When I woke up this morning, threw on yesterday’s sweater, walked to the fridge, and went straight for the cheddar cheese, I had a revelation: I am Liz Lemon. That’s right, 30 Rock’s lead character and Tina Fey’s alter ego, Liz Lemon. Slovenly, repressed, emotion-eating, verbally abusive Liz Lemon.

For me, it’s been a long, hard road to Lemon-hood. She’s definitely not the TV character I thought I’d end up like. That honor goes to Sex and the City’s Carrie Bradshaw. Now, you would think that anyone who was shooting for fun, fabulous Carrie and landed on uptight, miserable Liz would be disappointed, but somehow, I’m not.

While Carrie was the leading TV feminist of yesteryear, Liz has stepped in to take her crown. Both ladies, successful, New York-based writers, would seem likely idols for me, someone who dreams of being a successful, New York-based writer.

But the list of similarities quite abruptly ends there. Carrie’s life is a whirlwind of fun and romance. She lives in an impossibly beautiful apartment in the most posh Manhattan neighborhood, always has an exciting social event to attend, and most importantly, has three best friends to lean on, rain or shine.

But how does she afford that apartment and all those Manolos on a newspaper columnist’s salary? How does she have time for daily brunches with the girls and nightly dates with New York’s most eligible bachelors?

As time went on, these little holes began frustrating me. Why is Carrie always whining? Can’t she see her life is perfect? And how do Miranda, Charlotte, and Samantha stay so patient as she goes from self-induced drama to self-induced drama? Frustration turned to anger. Why won’t Carrie ever shut up? Can’t she just suffer a terrible fall and impale herself on her own stiletto?

Disillusioned, I then suffered through a dark period during which I began to doubt the very wisdom of modeling myself after television characters. Until Liz Lemon came along and led me into the light.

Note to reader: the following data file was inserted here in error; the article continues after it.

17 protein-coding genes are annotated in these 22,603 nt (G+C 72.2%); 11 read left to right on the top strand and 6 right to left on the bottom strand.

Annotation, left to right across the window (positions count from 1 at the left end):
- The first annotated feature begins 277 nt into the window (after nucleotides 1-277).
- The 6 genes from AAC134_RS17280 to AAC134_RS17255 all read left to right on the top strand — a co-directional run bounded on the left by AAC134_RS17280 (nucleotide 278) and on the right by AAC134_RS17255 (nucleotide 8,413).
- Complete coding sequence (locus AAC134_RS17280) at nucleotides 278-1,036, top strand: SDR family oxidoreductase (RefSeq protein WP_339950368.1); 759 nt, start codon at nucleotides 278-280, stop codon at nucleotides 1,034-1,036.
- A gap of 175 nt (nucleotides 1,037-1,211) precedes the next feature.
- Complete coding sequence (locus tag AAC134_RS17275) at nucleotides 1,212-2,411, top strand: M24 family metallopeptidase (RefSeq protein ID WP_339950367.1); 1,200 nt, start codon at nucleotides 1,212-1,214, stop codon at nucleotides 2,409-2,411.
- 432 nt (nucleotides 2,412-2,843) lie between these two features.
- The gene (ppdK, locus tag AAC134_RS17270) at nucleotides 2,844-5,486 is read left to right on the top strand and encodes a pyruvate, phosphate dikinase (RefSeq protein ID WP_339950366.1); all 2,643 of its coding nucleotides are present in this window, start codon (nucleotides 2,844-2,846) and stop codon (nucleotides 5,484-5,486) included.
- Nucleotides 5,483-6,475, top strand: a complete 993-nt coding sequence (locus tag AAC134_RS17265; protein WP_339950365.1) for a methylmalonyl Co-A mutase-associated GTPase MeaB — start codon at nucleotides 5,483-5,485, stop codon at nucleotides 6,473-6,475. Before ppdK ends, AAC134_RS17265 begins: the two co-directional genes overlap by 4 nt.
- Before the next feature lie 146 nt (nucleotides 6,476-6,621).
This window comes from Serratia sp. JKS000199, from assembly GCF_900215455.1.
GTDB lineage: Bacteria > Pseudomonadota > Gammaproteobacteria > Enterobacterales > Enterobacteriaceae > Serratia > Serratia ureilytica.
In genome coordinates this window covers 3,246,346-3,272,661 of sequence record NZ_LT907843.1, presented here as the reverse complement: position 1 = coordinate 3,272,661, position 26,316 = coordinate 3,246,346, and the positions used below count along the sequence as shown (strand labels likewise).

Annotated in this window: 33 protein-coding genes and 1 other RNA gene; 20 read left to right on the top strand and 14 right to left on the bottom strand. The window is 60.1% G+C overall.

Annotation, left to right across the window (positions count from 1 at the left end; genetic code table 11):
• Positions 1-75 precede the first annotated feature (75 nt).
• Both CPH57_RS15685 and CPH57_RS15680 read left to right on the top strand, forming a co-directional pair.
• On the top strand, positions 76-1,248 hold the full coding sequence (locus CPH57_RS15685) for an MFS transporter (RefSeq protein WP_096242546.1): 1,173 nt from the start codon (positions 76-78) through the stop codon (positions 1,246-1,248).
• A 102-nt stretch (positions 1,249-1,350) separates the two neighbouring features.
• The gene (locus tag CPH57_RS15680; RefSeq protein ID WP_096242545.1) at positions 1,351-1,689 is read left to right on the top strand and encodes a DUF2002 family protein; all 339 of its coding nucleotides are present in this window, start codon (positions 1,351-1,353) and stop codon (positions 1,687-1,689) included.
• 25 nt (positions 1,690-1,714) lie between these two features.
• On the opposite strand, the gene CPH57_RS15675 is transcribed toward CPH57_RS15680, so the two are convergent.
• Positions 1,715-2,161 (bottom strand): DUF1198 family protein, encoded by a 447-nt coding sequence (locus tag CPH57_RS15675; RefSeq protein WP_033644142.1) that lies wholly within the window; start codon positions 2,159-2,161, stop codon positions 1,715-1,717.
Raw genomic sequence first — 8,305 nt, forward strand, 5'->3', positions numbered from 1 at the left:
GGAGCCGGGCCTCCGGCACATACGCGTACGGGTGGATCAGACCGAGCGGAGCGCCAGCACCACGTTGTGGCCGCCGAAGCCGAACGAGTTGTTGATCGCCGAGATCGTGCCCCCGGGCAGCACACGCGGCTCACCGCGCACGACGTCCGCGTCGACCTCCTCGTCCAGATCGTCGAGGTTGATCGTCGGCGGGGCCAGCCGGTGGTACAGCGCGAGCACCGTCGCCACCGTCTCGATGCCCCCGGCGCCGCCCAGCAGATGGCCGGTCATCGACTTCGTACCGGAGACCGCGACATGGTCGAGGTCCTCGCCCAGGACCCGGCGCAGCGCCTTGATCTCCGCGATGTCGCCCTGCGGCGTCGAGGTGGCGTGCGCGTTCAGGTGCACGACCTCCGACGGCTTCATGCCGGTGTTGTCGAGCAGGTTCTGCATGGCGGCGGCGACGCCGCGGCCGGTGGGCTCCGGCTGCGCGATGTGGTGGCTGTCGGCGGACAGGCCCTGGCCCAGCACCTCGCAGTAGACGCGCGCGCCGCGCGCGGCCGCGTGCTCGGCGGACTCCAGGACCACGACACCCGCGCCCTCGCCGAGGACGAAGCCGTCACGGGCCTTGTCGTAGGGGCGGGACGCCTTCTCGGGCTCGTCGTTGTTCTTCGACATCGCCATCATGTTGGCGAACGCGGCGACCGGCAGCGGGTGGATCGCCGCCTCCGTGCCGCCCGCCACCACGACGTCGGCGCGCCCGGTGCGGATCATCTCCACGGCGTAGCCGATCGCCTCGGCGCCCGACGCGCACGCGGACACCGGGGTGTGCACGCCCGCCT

Lemon’s life is in shambles. Her apartment is filled with half-completed projects and fully emptied take-out tins. The only aspect of her life she has any control over is her work; Liz is the head writer for an NBC sketch comedy show. Her days are spent babysitting its stars: the narcissistic Jenna Maroney (Jane Krakowski) and the insane Tracy Jordan (Tracy Morgan), famous film actor and star of hits like Who Dat Ninja? and Honky Grandma Be Trippin’. Liz’s only support comes from her boss Jack Donaghy, played by Alec Baldwin, though half the time she ends up playing nursemaid to him too.

Instead of the glamorous Mr. Big, Liz’s longest relationship was with Dennis Duffy, the Beeper King and exonerated Dateline predator. While Carrie’s out at the newest club, Liz is at home, wearing a Snuggie and eating Lean Cuisine while watching Top Chef. Carrie’s a modern woman trying to have it all, Liz is a modern woman discovering that having it all is impossible. Despite her wacky antics, there’s a great truth at the heart of Liz Lemon that’s entirely missing in Carrie Bradshaw. With lettuce in her hair and two pairs of Spanx under her dress, Liz is wholly loveable and entirely relatable. Carrie’s a fantasy; Liz is part of the real world. Which is why I’ll feel no shame later this evening when I’m lying in bed in my sweats, eating mac and cheese while Hulu-ing it up with the latest episode of 30 Rock.

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